On Sunday 17th March, Manila moved to quit the International Criminal Court after the body launched a preliminary examination in 2018 into President Rodrigo Duterte’s drug crackdown that has killed thousands and drawn international censure.
The human rights crisis in the Philippines unleashed since President Rodrigo Duterte took office in June 2016 and deepened in 2018 as Duterte continued his murderous “war on drugs” in the face of mounting international criticism.
Duterte announced that the Philippines would withdraw from the International Criminal Court (ICC) “effective immediately”. A big number of the people killed never faced conviction but were sentenced to death by the police or unknown hitmen, representing a clear breach of basic human rights. Rather than targeting drug lords and other syndicated big-time suppliers of drugs, this campaign preyed on those with lower incomes and those who live in poorer areas, and shrinkage the space of the civil society and the trade unions, working for developing and guaranteeing the rights of the citizens in the country. Duterte's propaganda machine has also distorted the public discourse on the civil society organisation and the no-profit organisation.
Civil society is suffering first hand from the consequences of the “war on drugs”. Citizens were promised safety, but the violent implementation of the campaign shows the complete opposite. In Caloocan, one of the biggest cities with urban poor communities, seven people were killed every night at the height of the killings. Through the bogey of “fighting” money laundering, the circular threatens to limit the already narrowing spaces for civil society in the Philippines, while impinging on the people’s foundational rights to assemble and to organise.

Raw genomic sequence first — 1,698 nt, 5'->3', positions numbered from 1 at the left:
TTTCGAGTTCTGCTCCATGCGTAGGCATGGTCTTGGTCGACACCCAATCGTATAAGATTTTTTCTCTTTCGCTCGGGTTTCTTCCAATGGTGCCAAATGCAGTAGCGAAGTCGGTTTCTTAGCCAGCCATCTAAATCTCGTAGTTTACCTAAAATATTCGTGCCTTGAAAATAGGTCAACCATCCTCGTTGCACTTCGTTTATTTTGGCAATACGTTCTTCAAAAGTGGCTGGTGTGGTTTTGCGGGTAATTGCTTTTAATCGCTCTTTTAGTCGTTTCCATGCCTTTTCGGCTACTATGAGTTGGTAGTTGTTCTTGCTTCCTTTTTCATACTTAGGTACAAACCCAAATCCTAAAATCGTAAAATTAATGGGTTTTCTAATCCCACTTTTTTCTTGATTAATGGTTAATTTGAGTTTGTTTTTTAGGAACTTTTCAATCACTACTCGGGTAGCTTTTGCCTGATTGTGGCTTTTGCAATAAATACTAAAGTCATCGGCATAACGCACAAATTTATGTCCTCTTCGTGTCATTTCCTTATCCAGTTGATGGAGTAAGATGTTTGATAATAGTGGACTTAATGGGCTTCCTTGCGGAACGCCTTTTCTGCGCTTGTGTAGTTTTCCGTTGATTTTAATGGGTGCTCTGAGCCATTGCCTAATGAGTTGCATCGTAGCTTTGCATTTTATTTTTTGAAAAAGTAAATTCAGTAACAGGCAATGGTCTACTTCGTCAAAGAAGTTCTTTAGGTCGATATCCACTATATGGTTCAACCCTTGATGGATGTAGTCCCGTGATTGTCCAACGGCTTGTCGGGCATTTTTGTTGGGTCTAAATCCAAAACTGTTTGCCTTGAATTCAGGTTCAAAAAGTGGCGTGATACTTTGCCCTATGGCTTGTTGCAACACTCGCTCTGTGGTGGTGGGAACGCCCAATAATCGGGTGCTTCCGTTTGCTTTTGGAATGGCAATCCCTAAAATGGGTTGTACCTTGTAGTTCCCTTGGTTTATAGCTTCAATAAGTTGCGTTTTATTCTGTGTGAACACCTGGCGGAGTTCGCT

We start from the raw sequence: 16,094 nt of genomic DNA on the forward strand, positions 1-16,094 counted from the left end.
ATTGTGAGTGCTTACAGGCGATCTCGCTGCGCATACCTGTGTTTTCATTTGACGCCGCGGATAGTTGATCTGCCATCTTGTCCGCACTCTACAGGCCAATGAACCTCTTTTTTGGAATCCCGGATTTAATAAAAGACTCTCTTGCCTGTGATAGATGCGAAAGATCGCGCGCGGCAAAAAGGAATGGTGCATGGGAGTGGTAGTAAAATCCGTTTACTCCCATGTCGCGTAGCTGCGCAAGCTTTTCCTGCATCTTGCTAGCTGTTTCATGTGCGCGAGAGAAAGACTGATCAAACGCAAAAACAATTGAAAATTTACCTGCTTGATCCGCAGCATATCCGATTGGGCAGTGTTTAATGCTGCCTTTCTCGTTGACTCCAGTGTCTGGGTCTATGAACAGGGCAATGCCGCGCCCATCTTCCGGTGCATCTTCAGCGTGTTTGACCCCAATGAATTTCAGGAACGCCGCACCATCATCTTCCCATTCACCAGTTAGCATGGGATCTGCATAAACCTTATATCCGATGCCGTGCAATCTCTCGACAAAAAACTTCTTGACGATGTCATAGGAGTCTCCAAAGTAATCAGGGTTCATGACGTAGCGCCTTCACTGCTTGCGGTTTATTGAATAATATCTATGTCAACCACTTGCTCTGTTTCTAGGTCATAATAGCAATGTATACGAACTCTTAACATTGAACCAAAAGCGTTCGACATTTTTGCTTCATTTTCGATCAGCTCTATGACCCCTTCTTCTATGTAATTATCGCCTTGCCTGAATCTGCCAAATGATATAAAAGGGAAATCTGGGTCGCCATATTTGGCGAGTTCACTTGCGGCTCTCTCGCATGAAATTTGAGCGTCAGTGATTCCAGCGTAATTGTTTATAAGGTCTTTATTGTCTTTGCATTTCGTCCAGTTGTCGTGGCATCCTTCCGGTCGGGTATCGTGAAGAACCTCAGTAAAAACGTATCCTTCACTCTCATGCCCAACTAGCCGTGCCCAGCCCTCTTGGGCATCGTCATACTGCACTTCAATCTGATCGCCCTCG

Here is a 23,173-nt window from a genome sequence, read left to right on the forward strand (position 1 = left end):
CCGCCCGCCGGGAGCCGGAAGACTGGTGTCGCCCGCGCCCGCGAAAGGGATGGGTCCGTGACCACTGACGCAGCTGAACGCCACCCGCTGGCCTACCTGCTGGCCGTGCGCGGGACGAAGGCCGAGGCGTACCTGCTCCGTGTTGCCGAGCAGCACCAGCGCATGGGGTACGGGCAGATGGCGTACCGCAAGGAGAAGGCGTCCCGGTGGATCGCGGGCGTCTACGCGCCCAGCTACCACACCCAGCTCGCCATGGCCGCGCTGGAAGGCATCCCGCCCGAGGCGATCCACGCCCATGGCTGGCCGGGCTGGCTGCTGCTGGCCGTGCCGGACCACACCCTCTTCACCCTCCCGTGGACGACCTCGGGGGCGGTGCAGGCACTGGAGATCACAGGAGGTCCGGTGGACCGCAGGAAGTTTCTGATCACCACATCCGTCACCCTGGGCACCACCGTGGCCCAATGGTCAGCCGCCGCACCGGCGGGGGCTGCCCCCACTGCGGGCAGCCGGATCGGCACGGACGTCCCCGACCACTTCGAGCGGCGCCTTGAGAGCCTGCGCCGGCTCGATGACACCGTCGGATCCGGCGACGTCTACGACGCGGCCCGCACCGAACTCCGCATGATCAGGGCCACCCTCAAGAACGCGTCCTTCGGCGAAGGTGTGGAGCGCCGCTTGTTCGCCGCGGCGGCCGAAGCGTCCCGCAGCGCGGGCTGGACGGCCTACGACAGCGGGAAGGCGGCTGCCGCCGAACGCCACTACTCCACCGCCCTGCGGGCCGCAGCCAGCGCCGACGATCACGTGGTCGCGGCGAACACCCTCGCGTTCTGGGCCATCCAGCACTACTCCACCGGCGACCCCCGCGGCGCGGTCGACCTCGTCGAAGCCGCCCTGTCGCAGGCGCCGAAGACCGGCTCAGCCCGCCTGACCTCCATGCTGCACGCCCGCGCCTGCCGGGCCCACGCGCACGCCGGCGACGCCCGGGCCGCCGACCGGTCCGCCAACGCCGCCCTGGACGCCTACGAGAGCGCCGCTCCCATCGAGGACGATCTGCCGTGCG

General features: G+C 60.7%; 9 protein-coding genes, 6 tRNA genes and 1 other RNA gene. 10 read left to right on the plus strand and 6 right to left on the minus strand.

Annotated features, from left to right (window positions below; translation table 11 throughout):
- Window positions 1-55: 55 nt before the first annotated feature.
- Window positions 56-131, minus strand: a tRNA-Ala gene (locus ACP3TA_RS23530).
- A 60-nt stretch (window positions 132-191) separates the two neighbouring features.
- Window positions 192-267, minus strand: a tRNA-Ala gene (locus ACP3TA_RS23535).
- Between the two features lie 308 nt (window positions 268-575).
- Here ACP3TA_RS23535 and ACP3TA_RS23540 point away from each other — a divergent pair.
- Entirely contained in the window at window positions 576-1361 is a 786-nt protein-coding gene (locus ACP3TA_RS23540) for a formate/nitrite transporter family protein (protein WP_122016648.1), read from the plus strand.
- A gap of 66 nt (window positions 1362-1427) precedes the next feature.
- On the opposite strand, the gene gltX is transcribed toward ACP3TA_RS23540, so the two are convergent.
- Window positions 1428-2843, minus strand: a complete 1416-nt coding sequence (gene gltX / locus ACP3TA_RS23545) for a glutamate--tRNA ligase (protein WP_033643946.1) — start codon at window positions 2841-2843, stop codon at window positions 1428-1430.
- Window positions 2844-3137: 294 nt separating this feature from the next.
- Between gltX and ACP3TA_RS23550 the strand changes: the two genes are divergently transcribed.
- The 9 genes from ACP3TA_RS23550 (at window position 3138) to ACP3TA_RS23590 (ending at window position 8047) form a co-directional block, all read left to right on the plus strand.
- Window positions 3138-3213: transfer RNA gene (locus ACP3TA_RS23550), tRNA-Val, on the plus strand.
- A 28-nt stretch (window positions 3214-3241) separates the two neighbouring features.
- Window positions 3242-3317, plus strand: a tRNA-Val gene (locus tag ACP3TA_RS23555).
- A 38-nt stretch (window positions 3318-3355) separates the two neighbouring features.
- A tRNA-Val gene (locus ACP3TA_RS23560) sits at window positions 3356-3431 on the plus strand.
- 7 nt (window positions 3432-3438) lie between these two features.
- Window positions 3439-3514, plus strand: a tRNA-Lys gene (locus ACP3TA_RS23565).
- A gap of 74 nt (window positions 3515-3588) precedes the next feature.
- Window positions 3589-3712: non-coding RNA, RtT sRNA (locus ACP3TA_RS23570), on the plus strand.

The Akbayan party, that have been struggling under the regime of Duterte and that are even refused to get international support, declared that “This is the most advanced treaty that protects citizens vs impunity where despotic leaders aren’t accountable to the people & the law. It is alarming that they run roughshod over the rights of people by disregarding the rule of law for vested interests”.
SOLIDAR stands in solidarity with all its Akbayan friends and Human Rights heroes such as Senator Risa Hontiveros that stand firm to guarantee democracy and human rights respect in the country.
SOLIDAR expresses its support to the struggle of independent and progressive civil society in the Philippines, risking their lives to defend human rights and the people who fight for them. All of them have an important message to deliver and provide inspiration for our work in and around the European institutions, for more social justice in Europe and worldwide.